Before I get to the recipe, I wanted to point out that Amazon.com is selling a one-year subscription to ESPN the Magazine for $5 this week. I believe that this will also get you a year of Insider.
One of my wife’s friends from “moms group” made this recipe for my wife and daughter, and it was a hit … but I can’t help tinkering, and since I can’t abide cheddar cheese, I decided to reboot it with Gruyère, a milder cheese that’s also one of the best melting cheeses I’ve ever used.
Gruyère also happens to be the classic cheese at the heart of a sauce mornay, and mac and cheese is little more than cooked pasta covered in a sauce mornay with extra cheese and baked till semi-firm and golden brown on down. A sauce mornay is built on a sauce Béchamel*, one of the “mother sauces” and a somewhat secret ingredient in dishes like lasagna. A Béchamel starts with a flour-butter roux to which one adds milk (the traditional method is to steep an onion studded with a bay leaf and a few cloves in the milk first) and then simmers very gently until thickened. Add Gruyère and Parmiggiano-Reggiano to a Béchamel and you have a mornay.
*So one of the Food and Wine pavilions at Epcot this year had some dish served in a Béchamel sauce, and while I was walking by, I overheard a female tourist from somewhere in the northeast yell to her family that the dish was in a “buh-KAM-el” sauce. Granted, not everyone knows what a Béchamel is or how to say it, but if you saw that word and didn’t know it, how far down the list of potential pronunciations would “buh-KAM-el” be? Twentieth? Eightieth? A hundred and twelfth?
Since Gruyère is a French and Swiss-French cheese I went for one of the Frenchiest herbs I could think of, thyme, which pairs very well with Gruyère, and added parsley for some background music. Tarragon is probably the other herb I most associate with French cooking, but it’s too assertive for this dish in my opinion, and it’s more of a spring herb than a fall/winter comfort food flavor. Chives might work. I guess what I’m saying is that you can and should play with the herbs in this dish, just bearing in mind that the cheese flavor is on the soft side and you don’t want the finished product to taste like grass or licorice.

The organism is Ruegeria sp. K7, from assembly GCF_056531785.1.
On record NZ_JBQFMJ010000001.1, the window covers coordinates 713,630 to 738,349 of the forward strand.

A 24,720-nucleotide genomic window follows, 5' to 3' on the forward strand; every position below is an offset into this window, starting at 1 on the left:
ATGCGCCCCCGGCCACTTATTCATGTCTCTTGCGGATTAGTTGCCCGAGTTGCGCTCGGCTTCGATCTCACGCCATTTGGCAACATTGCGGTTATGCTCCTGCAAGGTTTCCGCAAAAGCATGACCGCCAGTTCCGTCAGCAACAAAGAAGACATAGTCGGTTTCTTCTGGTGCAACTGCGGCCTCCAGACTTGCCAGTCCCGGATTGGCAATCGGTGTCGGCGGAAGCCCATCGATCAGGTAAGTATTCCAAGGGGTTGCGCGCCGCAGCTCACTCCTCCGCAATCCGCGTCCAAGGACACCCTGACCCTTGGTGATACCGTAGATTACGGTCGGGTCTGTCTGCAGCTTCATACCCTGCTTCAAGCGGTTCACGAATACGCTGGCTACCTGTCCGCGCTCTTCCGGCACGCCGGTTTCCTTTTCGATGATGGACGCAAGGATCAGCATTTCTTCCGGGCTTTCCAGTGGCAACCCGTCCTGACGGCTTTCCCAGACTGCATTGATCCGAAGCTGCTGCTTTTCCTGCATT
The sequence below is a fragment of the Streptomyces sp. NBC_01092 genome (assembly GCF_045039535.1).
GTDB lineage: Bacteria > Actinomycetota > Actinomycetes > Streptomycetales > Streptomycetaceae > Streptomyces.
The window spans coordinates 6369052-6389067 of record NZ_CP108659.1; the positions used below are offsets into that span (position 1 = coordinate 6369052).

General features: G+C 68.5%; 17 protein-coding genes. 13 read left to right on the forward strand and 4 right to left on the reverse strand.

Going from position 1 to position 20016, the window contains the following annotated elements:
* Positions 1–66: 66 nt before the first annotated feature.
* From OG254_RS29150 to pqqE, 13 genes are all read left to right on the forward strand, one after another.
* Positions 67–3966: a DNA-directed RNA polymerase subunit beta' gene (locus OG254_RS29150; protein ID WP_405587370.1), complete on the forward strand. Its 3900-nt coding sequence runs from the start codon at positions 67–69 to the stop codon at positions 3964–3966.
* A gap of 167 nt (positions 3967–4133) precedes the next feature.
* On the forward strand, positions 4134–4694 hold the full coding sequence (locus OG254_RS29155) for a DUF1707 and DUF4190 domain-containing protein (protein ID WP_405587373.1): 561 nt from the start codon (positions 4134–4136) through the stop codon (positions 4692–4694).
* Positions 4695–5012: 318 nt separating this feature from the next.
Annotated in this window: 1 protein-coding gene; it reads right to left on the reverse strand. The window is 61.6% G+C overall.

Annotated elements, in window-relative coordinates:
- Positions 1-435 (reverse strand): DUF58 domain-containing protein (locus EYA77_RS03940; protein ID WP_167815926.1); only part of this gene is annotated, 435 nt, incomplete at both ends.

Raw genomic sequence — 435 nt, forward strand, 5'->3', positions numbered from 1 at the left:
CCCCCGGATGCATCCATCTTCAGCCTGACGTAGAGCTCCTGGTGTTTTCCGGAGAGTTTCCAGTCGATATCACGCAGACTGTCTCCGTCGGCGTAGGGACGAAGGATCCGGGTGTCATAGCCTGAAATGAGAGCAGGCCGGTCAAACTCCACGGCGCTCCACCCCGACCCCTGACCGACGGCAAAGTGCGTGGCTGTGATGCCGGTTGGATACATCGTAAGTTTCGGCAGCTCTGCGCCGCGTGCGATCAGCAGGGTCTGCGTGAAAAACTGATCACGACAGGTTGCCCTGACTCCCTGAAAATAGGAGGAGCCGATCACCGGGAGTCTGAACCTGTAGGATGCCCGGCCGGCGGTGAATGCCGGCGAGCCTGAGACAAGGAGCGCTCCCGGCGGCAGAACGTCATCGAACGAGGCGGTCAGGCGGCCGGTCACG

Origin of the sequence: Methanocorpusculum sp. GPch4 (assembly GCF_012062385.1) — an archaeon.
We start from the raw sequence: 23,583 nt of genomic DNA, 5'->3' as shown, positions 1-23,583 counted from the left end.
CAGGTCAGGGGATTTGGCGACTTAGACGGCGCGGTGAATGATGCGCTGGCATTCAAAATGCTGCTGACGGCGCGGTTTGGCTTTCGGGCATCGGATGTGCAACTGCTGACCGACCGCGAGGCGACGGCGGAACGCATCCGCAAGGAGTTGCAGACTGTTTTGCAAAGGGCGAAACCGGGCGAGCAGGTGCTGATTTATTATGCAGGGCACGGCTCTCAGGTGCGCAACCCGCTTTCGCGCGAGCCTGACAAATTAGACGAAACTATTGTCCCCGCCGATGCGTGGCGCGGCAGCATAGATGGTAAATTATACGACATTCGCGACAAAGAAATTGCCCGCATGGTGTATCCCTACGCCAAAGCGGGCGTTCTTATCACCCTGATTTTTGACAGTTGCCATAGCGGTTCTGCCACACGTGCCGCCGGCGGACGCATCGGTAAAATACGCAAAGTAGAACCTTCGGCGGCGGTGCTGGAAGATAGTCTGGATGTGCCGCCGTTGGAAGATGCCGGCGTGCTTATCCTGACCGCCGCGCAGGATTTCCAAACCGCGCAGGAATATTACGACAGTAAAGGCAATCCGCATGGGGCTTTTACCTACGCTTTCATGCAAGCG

I’ve tried the dish with and without bread crumbs in the topping and I prefer it without, but it’s just a matter of taste. I also cut the mustard (!) in half to keep it in the background; it’s also a very French flavor but not everyone likes a mustardy smack in the mouth.
Whole Foods has organic whole wheat elbows under the 365 label for $1.99. I found a Swiss Gruyère at Trader Joes for $9.99 a pound; a roughly 10-11 ounce brick should give you enough for two batches.
1 1/2 cups elbow-shaped pasta (whole wheat works fine; you can try other shapes but it may alter the cooking time in the oven)
3 T unsalted butter
3 T all-purpose flour
1/2 tsp dry mustard
2 cups milk, anything but skim
1 1/2 tsp chopped fresh thyme
1 Tbsp chopped fresh flat-leaf parsley
1 1/2 cups (about 5 ounces) grated Gruyère cheese (nothing too fancy like “cave aged for 20 years” or anything)
1/2 cup + 2 Tbsp Parmiggiano-Reggiano
salt/pepper to tastes
1. Preheat the oven to 350 degrees.
2. In a saucier (if you have one) or deep skillet or sauté pan, melt the butter and allow to foam but not brown. Add the flour and whisk constantly until a small paste forms. Add the mustard.
3. Gradually add the milk (you may choose to heat it first for faster cooking), still whisking constantly to create a smooth liquid.
4. Allow the mixture to simmer gently for 5-7 minutes until it’s visibly thickened and coats the back of a spoon. Add the herbs, then begin adding the Gruyère in small handfuls, whisking each addition into the sauce until it’s fully integrated. (If you add it all at once and whisk, you will end up with a big congealed clump in the center of your whisk – a hot mess if ever there was one.) Add 1/2 cup of the Parmiggiano-Reggiano and kill the heat. Season to taste with salt and pepper (white pepper works well here for aesthetic reasons).
5. Cook the pasta in several quarts of salted water and drain. You don’t want the pasta sitting and waiting for the sauce, so I usually put a small pot of water on high heat when I start the roux.
6. Grease a casserole dish and add the pasta. Pour the sauce over the pasta and toss to coat. Spread the remaining Parmiggiano-Reggiano over the top and bake until the top is golden, brown, and delicious and the center is slightly firm, 20-25 minutes, 30 if you want to be able to cut firm, stable wedges of the dish.
UPDATE: Reader Steve asked about adding leeks and/or bacon. I haven’t tried this variation, but here’s how I’d approach it:
* Chop the bacon finely and crisp in a skillet, rendering out as much fat as possible. Remove the bacon to a paper towel, then add to the casserole right before it goes in the oven.
* Pour out all but maybe 1 Tbsp of the fat from the skillet and use that to sweat the leeks. Slightly browning them is optional but would add more flavor – just don’t burn them. Add with the bacon to the mix right before baking.